By Gary Lloyd
TRUSSVILLE — A Trussville man on Tuesday again implored the Trussville City Council to provide an explanation as to why the city allowed a private sewer system to be installed to service the Cahaba Manor subdivision.
Terry Ellard, who lives on Weatherford Drive in Trussville, said at an August city council meeting that he was concerned about noise and odor coming from a nearby sewage treatment plant. He told the council that the plant is directly behind his house, and that he’s been noticing the odor over the last three months.
Ellard was at a 2013 city council meeting to let the city know about the noise that came from the plant. At the Dec. 19, 2013 city council meeting, Councilman Perry Cook reported that he met with the former head of the Trussville Inspections Department, Dan Sargent, at Cahaba Manor. Cook said at that meeting he heard only “a low hum” while he was there. The building has since been insulated with double duct board.
Ellard said the newest problem is the odor, which he said has caused a neighboring home on the real estate market not to sell. The city likely can’t control the odor, so it was recommended that residents call the Jefferson County Health Department.
Ellard said a procedure to protect the citizens of Trussville hasn’t been taken. Councilman Brian Plant said the council meeting wasn’t the right forum for this, recommending Ellard meet with Mayor Gene Melton about the issue.
Building out the subdivisions in the area and having more people move in could be causing the plant, which one resident said was built in 2006, to be over its capacity, city officials said.
At last week’s meeting, Ellard said it needs to be determined “what responsibility the city of Trussville has in correcting a clear violation of laws set forth to protect the citizens of Trussville,” Ellard said. He said the first page of Trussville’s zoning ordinances states “the public welfare requiring it.”
Ellard said the Planning and Zoning Board violated the zoning ordinances by allowing and approving the construction of a private sewer facility to service Cahaba Manor at the request of the developer. He said the zoning ordinances don’t allow a private sewer system in a single family residential district.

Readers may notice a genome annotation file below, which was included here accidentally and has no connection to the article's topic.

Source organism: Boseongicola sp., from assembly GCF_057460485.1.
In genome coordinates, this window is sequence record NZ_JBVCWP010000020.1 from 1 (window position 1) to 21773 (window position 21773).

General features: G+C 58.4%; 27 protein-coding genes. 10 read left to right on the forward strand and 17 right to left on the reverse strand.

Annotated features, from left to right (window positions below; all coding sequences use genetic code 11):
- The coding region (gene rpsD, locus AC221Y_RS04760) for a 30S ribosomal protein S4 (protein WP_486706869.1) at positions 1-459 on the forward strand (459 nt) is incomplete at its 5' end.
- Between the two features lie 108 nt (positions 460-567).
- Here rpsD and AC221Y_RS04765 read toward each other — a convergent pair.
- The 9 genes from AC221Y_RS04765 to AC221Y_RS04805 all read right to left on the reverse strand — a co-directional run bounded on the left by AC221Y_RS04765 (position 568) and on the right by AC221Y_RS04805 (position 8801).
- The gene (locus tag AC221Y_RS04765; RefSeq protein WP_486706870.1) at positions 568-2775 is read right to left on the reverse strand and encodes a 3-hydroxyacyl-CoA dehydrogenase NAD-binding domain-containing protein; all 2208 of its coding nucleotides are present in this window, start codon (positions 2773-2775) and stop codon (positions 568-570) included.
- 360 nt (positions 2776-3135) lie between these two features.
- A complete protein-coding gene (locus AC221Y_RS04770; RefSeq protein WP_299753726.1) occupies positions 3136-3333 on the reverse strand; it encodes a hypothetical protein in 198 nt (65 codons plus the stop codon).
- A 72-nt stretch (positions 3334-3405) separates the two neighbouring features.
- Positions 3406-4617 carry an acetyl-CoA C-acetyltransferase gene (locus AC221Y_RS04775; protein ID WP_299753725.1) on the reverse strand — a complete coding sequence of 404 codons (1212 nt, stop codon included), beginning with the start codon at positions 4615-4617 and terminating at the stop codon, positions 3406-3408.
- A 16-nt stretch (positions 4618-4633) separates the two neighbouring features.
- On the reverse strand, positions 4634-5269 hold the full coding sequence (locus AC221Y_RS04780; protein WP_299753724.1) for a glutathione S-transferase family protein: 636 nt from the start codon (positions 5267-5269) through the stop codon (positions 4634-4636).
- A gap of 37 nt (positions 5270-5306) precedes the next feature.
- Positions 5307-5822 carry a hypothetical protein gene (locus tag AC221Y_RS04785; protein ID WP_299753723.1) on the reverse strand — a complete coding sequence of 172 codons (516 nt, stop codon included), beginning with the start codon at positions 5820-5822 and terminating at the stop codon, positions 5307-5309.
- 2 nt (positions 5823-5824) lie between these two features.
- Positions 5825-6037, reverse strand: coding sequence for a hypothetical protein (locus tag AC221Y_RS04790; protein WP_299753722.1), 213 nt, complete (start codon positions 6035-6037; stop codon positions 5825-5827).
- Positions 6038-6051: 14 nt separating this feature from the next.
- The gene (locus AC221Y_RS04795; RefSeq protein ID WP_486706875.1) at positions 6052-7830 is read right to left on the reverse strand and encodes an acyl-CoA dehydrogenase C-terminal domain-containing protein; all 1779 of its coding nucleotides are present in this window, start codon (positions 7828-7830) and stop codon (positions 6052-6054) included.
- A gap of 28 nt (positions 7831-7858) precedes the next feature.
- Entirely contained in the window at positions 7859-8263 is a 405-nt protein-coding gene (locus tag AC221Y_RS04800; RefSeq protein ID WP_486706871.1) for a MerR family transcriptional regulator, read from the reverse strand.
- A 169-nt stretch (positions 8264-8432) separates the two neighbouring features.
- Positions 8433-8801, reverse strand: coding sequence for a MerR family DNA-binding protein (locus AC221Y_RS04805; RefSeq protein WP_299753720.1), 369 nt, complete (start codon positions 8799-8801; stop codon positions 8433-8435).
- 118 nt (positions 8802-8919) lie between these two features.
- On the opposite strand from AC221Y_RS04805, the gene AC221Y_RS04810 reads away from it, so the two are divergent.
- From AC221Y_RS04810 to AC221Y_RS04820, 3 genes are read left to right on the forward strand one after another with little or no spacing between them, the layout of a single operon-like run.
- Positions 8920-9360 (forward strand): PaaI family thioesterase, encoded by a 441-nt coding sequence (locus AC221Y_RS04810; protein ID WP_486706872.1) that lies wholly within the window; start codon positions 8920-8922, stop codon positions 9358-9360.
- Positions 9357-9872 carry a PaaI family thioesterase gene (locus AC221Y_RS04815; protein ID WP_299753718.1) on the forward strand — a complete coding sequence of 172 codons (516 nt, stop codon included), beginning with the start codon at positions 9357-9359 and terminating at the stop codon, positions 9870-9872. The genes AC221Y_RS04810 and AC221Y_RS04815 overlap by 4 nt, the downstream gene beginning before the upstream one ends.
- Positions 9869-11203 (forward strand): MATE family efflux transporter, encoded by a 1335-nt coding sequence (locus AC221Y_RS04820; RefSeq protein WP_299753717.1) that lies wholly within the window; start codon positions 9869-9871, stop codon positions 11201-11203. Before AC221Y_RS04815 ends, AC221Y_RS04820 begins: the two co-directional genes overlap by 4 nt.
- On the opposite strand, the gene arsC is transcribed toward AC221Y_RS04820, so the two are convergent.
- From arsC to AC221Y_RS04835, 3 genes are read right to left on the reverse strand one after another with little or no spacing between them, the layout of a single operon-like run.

“I am very concerned that this council and the mayor have refused to take action or responsibility for this violation,” Ellard said.
Ellard said he met with Trussville Mayor Gene Melton on Sept. 10 with two other concerned residents.
“We voiced our concerns and the mayor assured as that no later than the following Wednesday, Sept. 17, he would provide the city’s response related to our request,” Ellard said. “I have not received that response as of today, Sept. 23. Also, I was informed by the council that they would also look further into this matter about the odor concerns.”
Melton said at Tuesday’s meeting that he still had meetings scheduled with developers, the property owner and the treatment plant owner, so he didn’t want to comment in a “piecemeal” manner. He did say he was getting “fairly close” to having all the information he needed. Councilman Alan Taylor said he wouldn’t want to speak to the issue until Melton does his “due diligence.”
“We’re taking that seriously,” said Trussville City Council President Buddy Choat.
Ellard said he doesn’t want to file a lawsuit. He just wants the backing of the city over the noise and odor coming from the plant.
“Without the city, I have nothing,” he said.
Ellard ended his plea to the council by asking for an “agreed upon solution to permanently alleviate the noise, odor, the eyesore that was allowed to be brought into this community.”
“I also encourage the city to reach out to the developer and the servicer of this private sewer facility so that all parties participate in a viable solution,” he said.
Contact Gary Lloyd at firstname.lastname@example.org and follow him on Twitter @GaryALloyd.